Yesterday, tens of thousands of persons on Mother Jones’ mailing list received an appeal from AWF to add their signature to a petition against oil drilling in the Virunga mountains. Virunga is home to the endangered mountain gorilla and a host of other lowland rainforest species.
Ostensibly the one-click link within the email adds your signature to a petition telling the Ugandan government not to issue oil licenses in the area, but in fact the page looks remarkably like a signup sheet for the AWF newsletter.
Like the “Stop the Serengeti Highway” which continues nearly five years after the Serengeti highway was stopped, aggressive development of Virunga for oil was stopped three years ago after Leonardo di Caprio’s remarkable documentary, “Virunga” was nominated for an Oscar.
Di Caprio was incensed when a British oil company began exploitation of the Virungas in 2013. Together with an aggressive campaign by the World Wildlife Fund which collaborated slightly on the film the original oil companies developing the area pulled out.
That was more than a year ago.
There were probably many reasons major oil companies pulled out of the area. We were on the brink of the decline in the oil price, so if anyone was aware of the upcoming glut, these companies were.
The new peace that came to the Virunga right about that time remained fragile, and it was and remains actually Uganda, not the DRC where most of the reserves have been located, that is trying so aggressively to sell its rights. Without clear collaboration with the DRC, development would be incomplete and probably too costly.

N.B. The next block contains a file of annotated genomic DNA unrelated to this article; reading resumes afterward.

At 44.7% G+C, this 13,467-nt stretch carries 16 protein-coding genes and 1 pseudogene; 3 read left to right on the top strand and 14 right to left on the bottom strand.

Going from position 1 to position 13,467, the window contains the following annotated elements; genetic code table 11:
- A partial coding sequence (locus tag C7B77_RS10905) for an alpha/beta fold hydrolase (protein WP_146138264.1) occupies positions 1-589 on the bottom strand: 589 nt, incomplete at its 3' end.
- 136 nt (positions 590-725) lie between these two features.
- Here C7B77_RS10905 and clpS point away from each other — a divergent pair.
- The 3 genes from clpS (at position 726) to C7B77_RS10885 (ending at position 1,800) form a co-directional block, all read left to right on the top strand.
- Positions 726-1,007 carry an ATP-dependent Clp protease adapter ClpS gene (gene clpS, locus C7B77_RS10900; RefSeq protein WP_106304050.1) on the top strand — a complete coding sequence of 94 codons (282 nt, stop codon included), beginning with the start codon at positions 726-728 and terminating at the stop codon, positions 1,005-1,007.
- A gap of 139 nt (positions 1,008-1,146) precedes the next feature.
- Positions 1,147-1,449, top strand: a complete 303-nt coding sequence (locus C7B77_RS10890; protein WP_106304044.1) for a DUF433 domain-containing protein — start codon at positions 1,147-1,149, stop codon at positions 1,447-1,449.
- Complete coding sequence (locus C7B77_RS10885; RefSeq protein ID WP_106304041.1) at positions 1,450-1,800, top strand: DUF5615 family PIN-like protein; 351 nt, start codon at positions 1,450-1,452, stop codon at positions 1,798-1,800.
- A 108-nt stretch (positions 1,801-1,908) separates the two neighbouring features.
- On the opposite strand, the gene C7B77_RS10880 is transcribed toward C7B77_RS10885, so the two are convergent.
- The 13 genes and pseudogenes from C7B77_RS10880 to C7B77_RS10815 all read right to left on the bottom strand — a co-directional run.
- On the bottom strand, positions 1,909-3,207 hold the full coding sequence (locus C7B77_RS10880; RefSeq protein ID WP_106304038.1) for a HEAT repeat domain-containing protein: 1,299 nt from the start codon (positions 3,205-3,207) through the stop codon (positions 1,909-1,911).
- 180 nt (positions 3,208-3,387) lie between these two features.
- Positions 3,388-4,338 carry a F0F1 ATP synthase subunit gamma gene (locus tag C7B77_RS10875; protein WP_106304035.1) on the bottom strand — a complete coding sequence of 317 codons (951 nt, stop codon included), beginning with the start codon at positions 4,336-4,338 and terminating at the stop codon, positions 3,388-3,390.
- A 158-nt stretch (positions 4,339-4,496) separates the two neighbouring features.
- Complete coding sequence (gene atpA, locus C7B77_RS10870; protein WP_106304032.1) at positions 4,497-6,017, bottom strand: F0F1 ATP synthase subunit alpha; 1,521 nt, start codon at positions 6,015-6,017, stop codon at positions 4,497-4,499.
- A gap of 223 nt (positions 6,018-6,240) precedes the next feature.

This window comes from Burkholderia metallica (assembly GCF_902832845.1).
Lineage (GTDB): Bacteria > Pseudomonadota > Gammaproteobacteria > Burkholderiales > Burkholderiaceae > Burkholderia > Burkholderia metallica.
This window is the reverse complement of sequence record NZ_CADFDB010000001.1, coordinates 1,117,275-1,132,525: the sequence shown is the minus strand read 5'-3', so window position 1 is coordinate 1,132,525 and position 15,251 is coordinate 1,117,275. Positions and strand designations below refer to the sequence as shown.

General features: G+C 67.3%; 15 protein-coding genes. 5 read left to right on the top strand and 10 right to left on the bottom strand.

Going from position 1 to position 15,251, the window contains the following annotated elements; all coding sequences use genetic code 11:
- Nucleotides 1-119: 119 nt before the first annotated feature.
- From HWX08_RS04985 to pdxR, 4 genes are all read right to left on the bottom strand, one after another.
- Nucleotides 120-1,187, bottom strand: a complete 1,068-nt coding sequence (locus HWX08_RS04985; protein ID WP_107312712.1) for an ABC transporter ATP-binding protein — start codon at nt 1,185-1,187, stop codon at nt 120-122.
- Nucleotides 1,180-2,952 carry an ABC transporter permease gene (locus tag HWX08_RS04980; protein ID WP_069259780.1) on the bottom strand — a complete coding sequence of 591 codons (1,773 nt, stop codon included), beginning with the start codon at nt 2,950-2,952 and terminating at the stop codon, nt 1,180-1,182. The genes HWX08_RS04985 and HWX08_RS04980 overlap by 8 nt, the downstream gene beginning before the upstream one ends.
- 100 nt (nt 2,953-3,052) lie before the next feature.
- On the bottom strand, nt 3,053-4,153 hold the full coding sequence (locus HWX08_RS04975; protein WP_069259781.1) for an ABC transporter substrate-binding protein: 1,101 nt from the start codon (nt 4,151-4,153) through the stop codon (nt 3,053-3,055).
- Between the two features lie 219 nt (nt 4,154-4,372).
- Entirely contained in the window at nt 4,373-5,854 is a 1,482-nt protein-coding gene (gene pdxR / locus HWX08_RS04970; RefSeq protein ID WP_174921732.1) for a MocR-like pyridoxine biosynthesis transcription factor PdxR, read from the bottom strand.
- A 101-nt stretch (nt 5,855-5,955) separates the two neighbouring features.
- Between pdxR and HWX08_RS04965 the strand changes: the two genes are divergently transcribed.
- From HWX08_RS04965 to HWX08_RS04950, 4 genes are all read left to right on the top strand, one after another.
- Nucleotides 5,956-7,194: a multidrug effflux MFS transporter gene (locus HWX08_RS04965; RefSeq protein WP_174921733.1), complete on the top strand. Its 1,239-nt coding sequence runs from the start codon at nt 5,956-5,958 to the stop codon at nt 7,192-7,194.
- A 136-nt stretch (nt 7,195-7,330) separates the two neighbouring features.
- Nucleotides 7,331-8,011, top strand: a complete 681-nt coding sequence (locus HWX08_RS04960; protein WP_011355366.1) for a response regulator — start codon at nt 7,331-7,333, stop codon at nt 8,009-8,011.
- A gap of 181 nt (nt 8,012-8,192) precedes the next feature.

Without the major oil companies’ interest, the Ugandan government’s possible imminent assignments of exploration blocks in the area isn’t quite as serious as it seems.
This kind of global pandering is typical of the Museveni government as he thumbs his nose at an increasingly critical foreign community. Last week western ambassadors walked out of his umpteenth inauguration ceremony when he deviated from published remarks into a tirade about the west and the World Court.
AWF is not alone in the current campaign. It’s joined by Greenpeace. Both organizations have had a long history of positive work in the Virungas but this current campaign rings a bit hollow.
Not because it lacks merit, but because it carries a very obvious ulterior motive: fund raising. Fund raising for all not-for-profits is a never-ending struggle and there’s nothing negative about it per se.
But there are thresholds of “urgency” when asking for money. AWF in particular has recently initiated a number of crisis campaigns, from elephants to lions, with increasingly short intervals.
It’s hard to get attention in these days of Trumped-up reality. But the right way to do it isn’t just by increasing the volume.